Traffic Congestion in Europe: INRIX France Traffic Scorecard Provides Revealing Look at Traffic Congestion in Cities Nationwide

By Inrix, PRNE
Tuesday, November 2, 2010

Paris tops all European Cities for Worst Traffic; Tuesday mornings from 8:00-9:00 worst time to be on French roads; Eight of Europe's Top 10 Traffic Bottlenecks in France

KIRKLAND, Washington, November 3, 2010 - INRIX(R), the leading provider of traffic information, released the INRIX
France Traffic Scorecard, a comprehensive country-wide perspective and
city-by-city analysis on traffic congestion. A comparison among six different
countries found that Paris is the most congested city on the continent,
followed by London. Germany's biggest metropolitan area Ruhrgebiet comes in


Generally, Ile de France drivers spend more time in traffic compared to
drivers in the UK, Germany, Belgium, Luxembourg and the Netherlands. With
many drivers paying over euro 1,44 at petrol stations and roads clogged with
traffic congestion on average 70 hours a week across the country's 25 worst
bottlenecks, traffic continues to have a major impact on consumers, the
French economy and the environment.

The scorecard revealed that the worst place and time to be on French
roads is in Ile de France on Tuesday from 8:00-9:00 where it takes nearly 52
percent longer on average compared to the same journey in uncongested
conditions. Overall, the journey or Travel Time Tax(1) (T3) for France was
14,3 percent, meaning that a random journey along urban area roads during
peak weekday driving hours takes 14 percent longer on average compared to the
same journey would take in uncongested conditions. The T3 for France is the
best among the countries analysed, well below the United Kingdom, Germany and
the Benelux region.

By analysing traffic on major motorways in the country's 27 largest
metropolitan areas, the Scorecard provides a comprehensive snapshot into the
intractable issues of urban traffic congestion. According to the report, the
Top 10 Most Congested metropolitan areas in France(2) and the worst hours

    1. Paris/IdF: Drivers waste 70 hours per year in traffic(3), Worst Hour =
       Tuesday 8:00-9:00
    2. Lyon: Drivers waste 34 hours per year in traffic(3), Worst Hour =
       Tuesday 8:00-9:00
    3. Lille: Drivers waste 50 hours per year in traffic(3), Worst Hour =
       Thursday 8:00-9:00
    4. Limoges: Drivers waste 34 hours per year in traffic(3), Worst Hour =
       Wednesday 17:00-18:00
    5. Bordeaux: Drivers waste 26 hours per year in traffic(3), Worst Hour =
       Monday 8:00-9:00
    6. Rouen: Drivers waste 26 hours per year in traffic(3), Worst Hour =
       Tuesday 8:00-9:00
    7. Marseille: Drivers waste 27 hours per year in traffic(3), Worst Hour =
       Tuesday 8:00-9:00
    8. Grenoble: Drivers waste 33 hours per year in traffic(3), Worst Hour =
       Friday 17:00-18:00
    9. Nantes: Drivers waste 25 hours per year in traffic(3), Worst Hour =
       Friday 17:00-18:00
    10. Poitiers: Drivers waste 25 hours per year in traffic(3), Worst Hour =
        Monday 17:00-18:00

"While traffic outside of the Paris region isn't nearly as bad as in
other European countries, the fact that eight of Europe's Top 10 worst
bottlenecks are located in Ile de France shows that traffic has a significant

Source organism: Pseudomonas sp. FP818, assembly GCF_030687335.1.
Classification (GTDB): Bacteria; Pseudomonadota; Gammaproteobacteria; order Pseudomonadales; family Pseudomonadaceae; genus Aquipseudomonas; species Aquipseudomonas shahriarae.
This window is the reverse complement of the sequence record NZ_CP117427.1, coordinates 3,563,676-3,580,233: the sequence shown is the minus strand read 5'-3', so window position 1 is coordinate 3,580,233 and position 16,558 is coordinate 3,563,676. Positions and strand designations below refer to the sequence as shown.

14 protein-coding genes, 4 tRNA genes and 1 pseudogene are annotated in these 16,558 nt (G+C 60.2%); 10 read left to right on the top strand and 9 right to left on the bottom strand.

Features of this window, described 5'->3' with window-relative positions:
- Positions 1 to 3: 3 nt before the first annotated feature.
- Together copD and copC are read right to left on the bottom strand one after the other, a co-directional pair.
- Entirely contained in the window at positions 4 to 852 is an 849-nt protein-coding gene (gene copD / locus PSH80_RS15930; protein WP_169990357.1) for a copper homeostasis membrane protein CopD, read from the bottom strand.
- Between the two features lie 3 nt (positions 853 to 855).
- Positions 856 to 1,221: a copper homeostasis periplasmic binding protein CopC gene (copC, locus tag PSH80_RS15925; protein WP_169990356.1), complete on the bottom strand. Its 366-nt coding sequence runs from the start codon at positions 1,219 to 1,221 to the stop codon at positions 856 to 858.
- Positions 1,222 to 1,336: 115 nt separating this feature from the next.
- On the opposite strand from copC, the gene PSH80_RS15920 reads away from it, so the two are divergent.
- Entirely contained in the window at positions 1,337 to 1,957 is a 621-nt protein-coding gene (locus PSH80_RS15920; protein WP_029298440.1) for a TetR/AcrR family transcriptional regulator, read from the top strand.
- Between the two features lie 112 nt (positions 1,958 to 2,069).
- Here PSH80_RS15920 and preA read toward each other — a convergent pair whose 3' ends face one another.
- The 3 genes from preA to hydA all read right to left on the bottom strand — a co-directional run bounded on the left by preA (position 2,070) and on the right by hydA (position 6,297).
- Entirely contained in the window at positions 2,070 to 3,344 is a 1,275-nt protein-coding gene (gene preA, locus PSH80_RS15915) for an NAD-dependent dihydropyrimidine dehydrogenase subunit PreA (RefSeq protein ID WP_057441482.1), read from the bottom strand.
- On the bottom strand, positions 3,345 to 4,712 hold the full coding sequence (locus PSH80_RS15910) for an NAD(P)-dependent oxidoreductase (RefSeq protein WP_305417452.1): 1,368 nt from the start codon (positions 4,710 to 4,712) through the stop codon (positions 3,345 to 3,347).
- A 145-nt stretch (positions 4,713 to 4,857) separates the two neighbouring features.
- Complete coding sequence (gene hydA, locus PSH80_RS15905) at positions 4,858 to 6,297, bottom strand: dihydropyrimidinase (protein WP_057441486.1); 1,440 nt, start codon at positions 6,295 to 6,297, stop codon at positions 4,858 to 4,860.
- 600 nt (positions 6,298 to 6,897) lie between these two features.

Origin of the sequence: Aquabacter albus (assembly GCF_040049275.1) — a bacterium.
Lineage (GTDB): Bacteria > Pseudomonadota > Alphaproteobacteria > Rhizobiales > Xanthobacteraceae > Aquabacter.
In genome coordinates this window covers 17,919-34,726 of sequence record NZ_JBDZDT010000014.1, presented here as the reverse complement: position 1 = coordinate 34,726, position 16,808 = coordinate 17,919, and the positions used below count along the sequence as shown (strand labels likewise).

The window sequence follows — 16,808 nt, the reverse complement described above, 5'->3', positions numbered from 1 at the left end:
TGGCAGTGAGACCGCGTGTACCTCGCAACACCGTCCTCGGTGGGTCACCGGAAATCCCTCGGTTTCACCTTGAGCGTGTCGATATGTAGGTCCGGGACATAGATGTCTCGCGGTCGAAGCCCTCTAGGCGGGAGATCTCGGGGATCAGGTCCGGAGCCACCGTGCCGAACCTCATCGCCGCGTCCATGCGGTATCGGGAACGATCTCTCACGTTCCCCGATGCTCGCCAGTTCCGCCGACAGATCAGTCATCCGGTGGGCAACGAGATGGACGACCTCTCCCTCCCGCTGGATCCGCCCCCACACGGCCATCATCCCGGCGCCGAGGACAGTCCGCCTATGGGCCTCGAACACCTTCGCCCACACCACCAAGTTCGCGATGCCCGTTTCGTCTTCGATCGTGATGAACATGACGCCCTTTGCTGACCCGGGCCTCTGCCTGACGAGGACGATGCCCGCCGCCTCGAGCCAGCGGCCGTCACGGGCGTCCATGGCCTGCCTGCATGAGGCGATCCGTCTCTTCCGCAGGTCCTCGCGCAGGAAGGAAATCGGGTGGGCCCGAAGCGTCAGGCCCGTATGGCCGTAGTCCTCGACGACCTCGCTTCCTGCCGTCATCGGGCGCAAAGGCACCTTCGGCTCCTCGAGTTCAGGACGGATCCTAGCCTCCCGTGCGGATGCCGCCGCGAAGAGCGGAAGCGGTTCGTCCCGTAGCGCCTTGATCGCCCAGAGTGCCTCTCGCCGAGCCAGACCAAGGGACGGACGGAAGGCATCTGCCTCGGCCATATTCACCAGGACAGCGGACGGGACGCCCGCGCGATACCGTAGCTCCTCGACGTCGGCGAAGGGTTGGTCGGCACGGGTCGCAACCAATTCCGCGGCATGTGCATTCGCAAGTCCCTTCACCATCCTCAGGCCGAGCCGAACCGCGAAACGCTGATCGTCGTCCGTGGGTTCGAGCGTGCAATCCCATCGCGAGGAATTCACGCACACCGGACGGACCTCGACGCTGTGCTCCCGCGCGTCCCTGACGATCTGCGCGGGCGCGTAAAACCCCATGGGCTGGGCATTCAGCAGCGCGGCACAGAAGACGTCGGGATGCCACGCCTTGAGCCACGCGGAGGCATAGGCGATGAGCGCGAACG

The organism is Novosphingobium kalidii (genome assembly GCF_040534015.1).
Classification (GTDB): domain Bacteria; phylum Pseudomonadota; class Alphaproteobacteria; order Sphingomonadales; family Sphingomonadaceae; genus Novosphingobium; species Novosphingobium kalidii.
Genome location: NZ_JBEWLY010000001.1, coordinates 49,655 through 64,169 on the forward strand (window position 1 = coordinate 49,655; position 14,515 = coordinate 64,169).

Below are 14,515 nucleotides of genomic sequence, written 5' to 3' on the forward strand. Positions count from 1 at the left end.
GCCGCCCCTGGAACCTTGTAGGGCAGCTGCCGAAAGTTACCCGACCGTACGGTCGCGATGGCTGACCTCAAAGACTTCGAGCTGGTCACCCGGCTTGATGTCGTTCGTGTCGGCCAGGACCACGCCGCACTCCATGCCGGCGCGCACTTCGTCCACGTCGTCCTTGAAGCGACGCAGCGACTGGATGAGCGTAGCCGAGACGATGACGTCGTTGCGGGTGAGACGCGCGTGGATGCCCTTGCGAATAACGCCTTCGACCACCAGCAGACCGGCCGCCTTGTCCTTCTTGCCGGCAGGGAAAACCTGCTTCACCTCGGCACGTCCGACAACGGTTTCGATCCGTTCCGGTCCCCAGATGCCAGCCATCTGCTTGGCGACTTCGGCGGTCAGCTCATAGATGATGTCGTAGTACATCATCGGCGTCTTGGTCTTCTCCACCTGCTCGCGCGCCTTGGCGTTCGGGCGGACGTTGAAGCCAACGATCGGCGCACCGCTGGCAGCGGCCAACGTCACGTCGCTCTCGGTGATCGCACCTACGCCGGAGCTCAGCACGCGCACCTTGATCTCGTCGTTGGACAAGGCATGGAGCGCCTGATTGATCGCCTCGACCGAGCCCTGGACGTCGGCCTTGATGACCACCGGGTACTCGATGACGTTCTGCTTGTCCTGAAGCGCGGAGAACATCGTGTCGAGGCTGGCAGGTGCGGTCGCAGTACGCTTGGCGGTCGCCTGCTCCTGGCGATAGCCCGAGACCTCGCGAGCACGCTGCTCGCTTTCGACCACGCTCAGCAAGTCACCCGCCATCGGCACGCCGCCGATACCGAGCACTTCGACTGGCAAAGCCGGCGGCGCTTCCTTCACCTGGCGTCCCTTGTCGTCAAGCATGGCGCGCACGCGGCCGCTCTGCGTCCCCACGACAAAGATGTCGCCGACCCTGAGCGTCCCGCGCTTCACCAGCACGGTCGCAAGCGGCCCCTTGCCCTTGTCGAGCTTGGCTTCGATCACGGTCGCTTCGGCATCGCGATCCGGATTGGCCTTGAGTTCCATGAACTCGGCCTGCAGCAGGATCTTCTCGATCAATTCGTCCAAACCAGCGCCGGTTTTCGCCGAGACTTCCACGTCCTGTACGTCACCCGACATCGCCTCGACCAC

impact on the French economy, the environment as well as the mobility of its
citizens," said Hans Puvogel, General Manager, INRIX Europe. "Our business is
built on knowing what's going on with traffic day in and day out in 20
countries. The Scorecard, and the data powering the report, will contribute
enormously to a better understanding of traffic congestion on French roads
helping governments and businesses free people and commerce from gridlock."

France's Traffic Patterns & Worst Bottlenecks

The INRIX France Scorecard takes a micro look at traffic problems all
across the country - zooming in on the total hours spent in traffic, worst
day of the week for commuting and average speeds for the top 27 cities in
France, along with hundreds of other details including the identification of
the worst traffic bottlenecks the country's drivers crawl through every day.
Unique patterns evolving out of France's traffic congestion include:

    - Worst Traffic Day: Thursday
    - Worst Week Day Morning: Tuesday
    - Worst Commuting Hour: Tuesday 8:00-9:00
    - Worst Afternoon Commute: Friday
    - Best Week Day for Traffic: Monday
    - Best Week Day Morning: Friday
    - Best Week Day Commuting Hour: Monday 6:00-7:00
    - Best Week Day Afternoon: Monday

In analysing and ranking the worst traffic bottlenecks across France, the
most congested segment (in all countries analysed in fact) is a 0,41 km
section of the Boulevard Peripherique Exterieur at Porte d'Ivry (Junction 2)
in Paris, which was congested on average 99 hours a week, with an average
speed below 23 km/h when congested.

According to the report, the Top 10 Worst Traffic Bottlenecks in France

    1. Paris Boulevard Peripherique direction Porte d'Orleans at Porte d'Ivry
    2. Paris Boulevard Peripherique direction Porte d'Orleans at Porte
    3. Paris A 86 direction Champigny Sur Marne at Exit Rancy
    4. Paris Boulevard Peripherique direction Porte d'Orleans at Porte de
    5. Paris Boulevard Peripherique direction Porte d'Orleans at Porte de
    6. Paris Boulevard Peripherique direction Porte de Bercy at Porte de
       Saint Mande
    7. Paris Boulevard Peripherique direction Porte de Bercy at Porte de
    8. Paris Boulevard Peripherique direction Porte de Bercy at Porte de